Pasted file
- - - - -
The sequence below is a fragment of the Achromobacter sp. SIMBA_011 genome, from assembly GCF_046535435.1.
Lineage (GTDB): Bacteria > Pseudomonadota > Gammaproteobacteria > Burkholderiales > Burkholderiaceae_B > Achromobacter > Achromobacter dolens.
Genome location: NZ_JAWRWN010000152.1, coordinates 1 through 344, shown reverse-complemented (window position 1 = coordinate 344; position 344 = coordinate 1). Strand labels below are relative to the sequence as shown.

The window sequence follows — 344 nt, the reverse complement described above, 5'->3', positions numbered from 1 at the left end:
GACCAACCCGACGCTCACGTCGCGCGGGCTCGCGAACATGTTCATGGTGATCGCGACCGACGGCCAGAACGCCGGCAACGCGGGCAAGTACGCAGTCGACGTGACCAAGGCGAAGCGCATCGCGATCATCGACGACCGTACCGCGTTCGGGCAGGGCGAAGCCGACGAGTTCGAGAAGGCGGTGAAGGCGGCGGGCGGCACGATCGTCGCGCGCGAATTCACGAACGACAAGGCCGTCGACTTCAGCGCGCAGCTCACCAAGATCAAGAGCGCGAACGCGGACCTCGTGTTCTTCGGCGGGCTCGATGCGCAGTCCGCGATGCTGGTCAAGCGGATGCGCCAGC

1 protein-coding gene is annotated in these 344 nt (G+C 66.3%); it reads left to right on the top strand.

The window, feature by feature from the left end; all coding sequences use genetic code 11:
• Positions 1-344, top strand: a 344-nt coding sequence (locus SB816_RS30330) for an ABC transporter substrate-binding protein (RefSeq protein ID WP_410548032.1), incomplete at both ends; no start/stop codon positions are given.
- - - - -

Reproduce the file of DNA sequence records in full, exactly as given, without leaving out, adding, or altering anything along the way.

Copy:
The sequence below is a fragment of the Achromobacter sp. SIMBA_011 genome, from assembly GCF_046535435.1.
Lineage (GTDB): Bacteria > Pseudomonadota > Gammaproteobacteria > Burkholderiales > Burkholderiaceae_B > Achromobacter > Achromobacter dolens.
Genome location: NZ_JAWRWN010000152.1, coordinates 1 through 344, shown reverse-complemented (window position 1 = coordinate 344; position 344 = coordinate 1). Strand labels below are relative to the sequence as shown.

The window sequence follows — 344 nt, the reverse complement described above, 5'->3', positions numbered from 1 at the left end:
GACCAACCCGACGCTCACGTCGCGCGGGCTCGCGAACATGTTCATGGTGATCGCGACCGACGGCCAGAACGCCGGCAACGCGGGCAAGTACGCAGTCGACGTGACCAAGGCGAAGCGCATCGCGATCATCGACGACCGTACCGCGTTCGGGCAGGGCGAAGCCGACGAGTTCGAGAAGGCGGTGAAGGCGGCGGGCGGCACGATCGTCGCGCGCGAATTCACGAACGACAAGGCCGTCGACTTCAGCGCGCAGCTCACCAAGATCAAGAGCGCGAACGCGGACCTCGTGTTCTTCGGCGGGCTCGATGCGCAGTCCGCGATGCTGGTCAAGCGGATGCGCCAGC

1 protein-coding gene is annotated in these 344 nt (G+C 66.3%); it reads left to right on the top strand.

The window, feature by feature from the left end; all coding sequences use genetic code 11:
• Positions 1-344, top strand: a 344-nt coding sequence (locus SB816_RS30330) for an ABC transporter substrate-binding protein (RefSeq protein ID WP_410548032.1), incomplete at both ends; no start/stop codon positions are given.